Raising finance for growth

What we say - article


Raising finance for growth


Andrew Hoad, Partner, at asb law explains some of the considerations when raising finance for business growth.


At some point during a company’s growth journey funding will be needed, not only for business as usual outlays but also to support strategic initiatives to realise ambitions for long term sustainability. Most companies’ overdraft facilities are unlikely to support acquisitions and investments on their own and therefore external investment will need to be sourced.


The travel sector in particular also needs to adapt quickly to fast changing market conditions which throw curve balls that can be difficult to manage without the support of accessible funding. The industry has a thirst for innovation which brings its own challenges as traditional funders may be more sceptical about the security of its funding.


A mix of funding options for financing needs should be considered to ensure your company can achieve its growth goals. The more traditional corporate lending options such as bank debt will be familiar to most but they may not always be the most effective, financially advantageous or even an available source of finance to an ambitious, growing organisation.


Growth can be supported by some of the following types of finance:


Bank debt


Banks are often the main source of external funding where security will usually need to be offered. A robust business plan will be needed and interest rates are likely to be a more expensive financing option for smaller and younger companies. In the post-Brexit decision era, banks’ credit teams are becoming more stringent but they will still back good businesses.


Private equity and venture capital


An injection of growth capital from a private equity company will create the dual benefit of finance funding and business partnership expertise with a vested interest in the company’s success. It has traditionally been used to finance a management buy out but more providers are now prepared to offer capital for growth. Many travel businesses are not asset backed businesses but have high potential and therefore remain an attractive mid term investment. With direct involvement in the business, a private equity firm will have greater control but most will allow the management team to get on with running the business day-to-day.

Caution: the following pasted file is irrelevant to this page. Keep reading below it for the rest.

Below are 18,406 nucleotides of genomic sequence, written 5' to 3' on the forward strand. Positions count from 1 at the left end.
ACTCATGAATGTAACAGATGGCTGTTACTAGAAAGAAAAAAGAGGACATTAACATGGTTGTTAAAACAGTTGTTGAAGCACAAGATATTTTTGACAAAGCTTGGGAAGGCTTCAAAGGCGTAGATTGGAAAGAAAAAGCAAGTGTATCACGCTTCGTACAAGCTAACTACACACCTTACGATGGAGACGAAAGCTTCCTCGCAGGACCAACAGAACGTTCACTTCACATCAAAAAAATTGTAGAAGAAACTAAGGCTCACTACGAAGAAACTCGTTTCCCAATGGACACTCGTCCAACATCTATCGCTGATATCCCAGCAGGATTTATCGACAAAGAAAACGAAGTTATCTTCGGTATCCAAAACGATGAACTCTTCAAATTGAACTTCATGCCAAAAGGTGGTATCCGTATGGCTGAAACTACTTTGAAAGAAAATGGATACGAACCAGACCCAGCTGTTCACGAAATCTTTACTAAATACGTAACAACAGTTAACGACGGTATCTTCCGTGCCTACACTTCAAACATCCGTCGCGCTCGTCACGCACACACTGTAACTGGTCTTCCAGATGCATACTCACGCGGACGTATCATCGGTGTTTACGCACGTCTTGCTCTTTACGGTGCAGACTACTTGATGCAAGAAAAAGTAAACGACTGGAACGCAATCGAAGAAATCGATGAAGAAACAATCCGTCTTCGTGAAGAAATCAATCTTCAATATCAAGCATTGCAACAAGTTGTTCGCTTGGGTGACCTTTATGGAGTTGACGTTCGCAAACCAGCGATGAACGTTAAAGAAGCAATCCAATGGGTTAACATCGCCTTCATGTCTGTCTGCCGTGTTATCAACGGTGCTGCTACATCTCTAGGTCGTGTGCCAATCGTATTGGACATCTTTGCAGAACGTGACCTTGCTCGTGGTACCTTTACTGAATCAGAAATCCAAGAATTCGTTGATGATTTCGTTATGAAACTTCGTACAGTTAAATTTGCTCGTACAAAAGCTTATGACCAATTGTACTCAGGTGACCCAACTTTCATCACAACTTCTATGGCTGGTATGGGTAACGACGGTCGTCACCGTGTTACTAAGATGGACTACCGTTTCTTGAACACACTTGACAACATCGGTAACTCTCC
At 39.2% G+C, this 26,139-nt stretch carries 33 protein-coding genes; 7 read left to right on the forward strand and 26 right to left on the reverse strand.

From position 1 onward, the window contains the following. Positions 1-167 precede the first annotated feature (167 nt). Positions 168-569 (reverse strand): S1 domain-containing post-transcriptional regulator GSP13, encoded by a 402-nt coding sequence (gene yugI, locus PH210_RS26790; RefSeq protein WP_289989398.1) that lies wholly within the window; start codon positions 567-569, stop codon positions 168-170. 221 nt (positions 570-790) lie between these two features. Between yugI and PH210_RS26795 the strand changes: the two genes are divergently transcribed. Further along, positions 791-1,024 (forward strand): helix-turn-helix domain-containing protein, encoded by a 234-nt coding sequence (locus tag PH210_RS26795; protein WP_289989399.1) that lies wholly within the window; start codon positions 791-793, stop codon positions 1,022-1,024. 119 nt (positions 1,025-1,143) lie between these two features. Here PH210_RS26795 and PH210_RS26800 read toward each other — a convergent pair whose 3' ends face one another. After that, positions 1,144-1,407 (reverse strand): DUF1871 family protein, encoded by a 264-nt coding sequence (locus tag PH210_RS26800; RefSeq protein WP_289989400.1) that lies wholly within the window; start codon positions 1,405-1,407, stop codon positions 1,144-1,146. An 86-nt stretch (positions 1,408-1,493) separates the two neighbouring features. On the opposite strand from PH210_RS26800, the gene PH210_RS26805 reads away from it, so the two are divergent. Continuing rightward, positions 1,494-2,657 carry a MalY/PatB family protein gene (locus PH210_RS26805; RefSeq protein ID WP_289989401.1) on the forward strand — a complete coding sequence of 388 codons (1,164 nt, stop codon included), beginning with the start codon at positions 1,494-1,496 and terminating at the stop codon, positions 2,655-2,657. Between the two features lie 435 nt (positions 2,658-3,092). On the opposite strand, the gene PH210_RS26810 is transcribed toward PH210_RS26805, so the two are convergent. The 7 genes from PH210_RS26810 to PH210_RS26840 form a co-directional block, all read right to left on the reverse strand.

High net worth investors


These individuals may be able to help at early stages of business growth by injecting a substantial sum in return for an equity stake and a place at the board table. It is more likely that these individuals will have experience of the sector and possibly involvement in other sector related companies that can then work together.


Crowd funding


For the right company with a clear vision that can be easily communicated the option of crowd funding is becoming increasingly viable. It involves getting many small investments from a large number of people. These investors will typically have no say in the running of the business.


asb law can help your business negotiate with the finance providers and ensure that your growth ambitions do not restrict your current operations and future plans. Legal and tax advice will be needed for financing transactions and we can ensure that you are fully aware of the implications of your finance choices.


You will need to make your business more attractive to external investors just in the way you would if you were seeking to enhance value when getting the business ready for sale. asb law regularly advise borrowers in negotiating with financiers to facilitate business finance, acquisitions, funding development projects and property acquisitions.  We also regularly act for banks and asset based lenders on acquisition and structured finance as well as secured lending transactions, so we have an excellent insight into both sides of any funding arrangement.


This article was published in the Travel Trade Gazette on 6 October 2016. 

Andrew Hoad, Partner, asb law LLPIf you wish to discuss raising business finance for growth or any other legal concerns, contact Andrew Hoad, Partner.

View Sarah's profile email Sarah now

Published: 7 Oct 2016

Subscribe to all articles and news: